Identity theft and credit card fraud are high on the list of citizens’ concerns. In the digital age, many people worry about where all of their personal data goes and who has access to it.
The assumption is that there are security protocols in place at companies and state agencies that handle personal data. Because these entities are entrusted with sensitive information, there should be operational structure to protect and preserve these treasures.
The Role of Security Infrastructure
A 2012 StateTech article evaluated some of the most effective approaches to data-loss prevention:
Data-loss prevention (DLP) systems help keep tabs on an organization’s sensitive data by building an inventory and then maintaining control over the flow of information both inside and outside of the network.
Adopting a data-loss prevention strategy for an organization requires selecting appropriate data identification strategies and then building a monitoring environment that can effectively watch for identified data that is being used in violation of an organization’s security policies.
An effective DLP environment will prevent data loss from happening and ensure that there is a strategy in place to close any gaps. Trapped in the river of Big Data, companies and state agencies need to make infrastructure watertight.
As it turns out, many companies and state agencies in California may have failed at this very basic approach to cybersecurity.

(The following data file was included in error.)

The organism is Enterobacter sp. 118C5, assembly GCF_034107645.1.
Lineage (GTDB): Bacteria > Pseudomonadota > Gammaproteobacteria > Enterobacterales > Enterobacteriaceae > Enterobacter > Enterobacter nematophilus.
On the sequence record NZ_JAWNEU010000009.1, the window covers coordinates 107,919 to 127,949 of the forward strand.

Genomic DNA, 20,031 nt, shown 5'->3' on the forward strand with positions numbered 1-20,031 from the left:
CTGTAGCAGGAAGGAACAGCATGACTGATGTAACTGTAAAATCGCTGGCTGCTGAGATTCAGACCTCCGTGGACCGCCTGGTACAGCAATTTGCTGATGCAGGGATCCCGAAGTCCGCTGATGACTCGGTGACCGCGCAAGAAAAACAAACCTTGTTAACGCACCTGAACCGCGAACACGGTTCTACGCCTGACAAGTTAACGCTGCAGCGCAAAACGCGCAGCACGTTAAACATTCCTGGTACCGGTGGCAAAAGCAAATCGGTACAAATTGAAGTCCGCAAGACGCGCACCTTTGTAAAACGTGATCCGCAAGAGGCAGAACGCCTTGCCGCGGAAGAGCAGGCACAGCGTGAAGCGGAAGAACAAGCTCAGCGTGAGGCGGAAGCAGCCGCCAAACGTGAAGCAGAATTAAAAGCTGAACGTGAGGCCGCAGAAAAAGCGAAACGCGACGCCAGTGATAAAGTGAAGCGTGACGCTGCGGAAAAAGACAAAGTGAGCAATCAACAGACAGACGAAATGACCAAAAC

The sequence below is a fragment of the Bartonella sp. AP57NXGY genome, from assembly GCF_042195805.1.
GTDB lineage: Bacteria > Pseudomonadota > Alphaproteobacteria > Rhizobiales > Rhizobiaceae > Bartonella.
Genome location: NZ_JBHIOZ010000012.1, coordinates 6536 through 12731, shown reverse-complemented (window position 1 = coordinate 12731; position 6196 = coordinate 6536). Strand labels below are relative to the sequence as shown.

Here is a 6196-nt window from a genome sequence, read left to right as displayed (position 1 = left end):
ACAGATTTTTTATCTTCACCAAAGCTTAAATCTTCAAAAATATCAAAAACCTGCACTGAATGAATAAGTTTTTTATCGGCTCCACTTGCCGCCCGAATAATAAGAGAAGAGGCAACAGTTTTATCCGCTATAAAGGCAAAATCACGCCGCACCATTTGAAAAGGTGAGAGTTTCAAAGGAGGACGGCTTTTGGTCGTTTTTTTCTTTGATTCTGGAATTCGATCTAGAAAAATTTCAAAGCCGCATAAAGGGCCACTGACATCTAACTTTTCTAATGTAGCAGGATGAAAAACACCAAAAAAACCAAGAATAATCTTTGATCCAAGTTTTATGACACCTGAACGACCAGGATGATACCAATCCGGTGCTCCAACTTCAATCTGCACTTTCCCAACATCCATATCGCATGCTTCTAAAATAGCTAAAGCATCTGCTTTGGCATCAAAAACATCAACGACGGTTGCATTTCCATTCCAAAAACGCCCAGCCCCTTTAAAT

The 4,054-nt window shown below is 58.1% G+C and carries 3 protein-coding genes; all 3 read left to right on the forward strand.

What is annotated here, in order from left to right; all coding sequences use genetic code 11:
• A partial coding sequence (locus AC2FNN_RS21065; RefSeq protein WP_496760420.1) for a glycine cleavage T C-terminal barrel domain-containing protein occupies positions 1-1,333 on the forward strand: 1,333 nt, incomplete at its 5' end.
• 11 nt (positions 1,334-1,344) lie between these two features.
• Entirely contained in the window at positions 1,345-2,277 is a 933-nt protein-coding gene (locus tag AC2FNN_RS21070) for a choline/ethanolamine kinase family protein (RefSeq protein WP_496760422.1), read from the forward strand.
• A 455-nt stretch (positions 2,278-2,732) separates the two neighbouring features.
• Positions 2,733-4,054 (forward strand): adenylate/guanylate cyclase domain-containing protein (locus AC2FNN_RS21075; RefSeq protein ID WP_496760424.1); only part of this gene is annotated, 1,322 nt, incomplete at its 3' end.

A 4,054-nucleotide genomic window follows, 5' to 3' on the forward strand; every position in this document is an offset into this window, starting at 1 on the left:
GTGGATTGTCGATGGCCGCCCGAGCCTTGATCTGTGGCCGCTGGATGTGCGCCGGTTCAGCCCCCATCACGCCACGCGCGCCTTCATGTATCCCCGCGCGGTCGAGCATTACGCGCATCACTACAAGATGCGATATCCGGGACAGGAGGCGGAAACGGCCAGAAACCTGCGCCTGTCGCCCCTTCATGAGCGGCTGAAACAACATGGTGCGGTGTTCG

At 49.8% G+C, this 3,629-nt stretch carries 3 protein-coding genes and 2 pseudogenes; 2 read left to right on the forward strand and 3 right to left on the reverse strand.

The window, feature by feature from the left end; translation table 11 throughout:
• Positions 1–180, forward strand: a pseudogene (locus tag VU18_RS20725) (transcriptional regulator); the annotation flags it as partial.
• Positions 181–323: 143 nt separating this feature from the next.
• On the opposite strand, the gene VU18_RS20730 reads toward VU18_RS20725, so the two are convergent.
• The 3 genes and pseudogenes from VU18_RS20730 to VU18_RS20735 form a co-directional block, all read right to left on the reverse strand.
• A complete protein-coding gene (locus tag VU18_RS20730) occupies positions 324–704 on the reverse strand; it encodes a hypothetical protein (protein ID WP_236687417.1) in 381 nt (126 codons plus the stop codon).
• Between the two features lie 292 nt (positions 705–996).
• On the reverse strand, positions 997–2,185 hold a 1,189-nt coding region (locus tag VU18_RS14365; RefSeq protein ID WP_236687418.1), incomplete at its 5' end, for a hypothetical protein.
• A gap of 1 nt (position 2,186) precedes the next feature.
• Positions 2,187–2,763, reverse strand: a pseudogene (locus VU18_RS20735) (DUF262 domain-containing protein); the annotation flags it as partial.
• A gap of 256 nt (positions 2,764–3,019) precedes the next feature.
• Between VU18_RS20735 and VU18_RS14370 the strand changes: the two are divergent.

A Broken Halo of Protection
Because of a new state law requiring data-breach reporting, Californians learned this week just how much personal data was lost in 2012. California Attorney General Kamala D. Harris announced a worrisome report that indicates 2.5 million Californians were put at risk.
Lulled into a false sense of security, Californians fell victim to security loopholes. According to the report, more than half of the breaches could have been prevented through encryption at all points in the distribution channel.
For citizens interested in protecting themselves in the future, this key finding is quite telling:
More than half of the breaches (55 percent) were the result of intentional intrusions by outsiders or by unauthorized insiders. The other 45 percent were largely the result of failures to adopt or carry out appropriate security measures.
Sensitive data was mistreated from the point of entry all the way through the various tiers of data transfer. The state government has been relegated to being the messenger because of a lack of comprehensive legislation that could have prevented a breakdown of this magnitude.
Strategy to Restore Trust
Attorney General Harris made strong recommendations for taking steps to protect citizens’ personal data in the future. She advises companies and state agencies to strengthen security controls and increase notice accessibility.
On a larger scale, the California state legislature is set to consider new laws to further protect data. One such law, SB-46, was introduced this year by California Sen. Ellen Corbett.
This law addresses the circumstances under which an individual is to be notified of a data breach. Typically, legal loopholes occur when a law does not include an updated or inclusive definition of terms.
SB-46 revises the statewide definition of “personal information.” A user name or an email address in combination with a password are now included with the traditional elements, such as name, social security number, and credit or debit card number.
The inclusion of a digital presence closes security gaps that may have caused a lack of reporting in the past. The law broadens the protection coverage to access of online accounts.
The entire data-breach report can be found on the Office of the Attorney General website.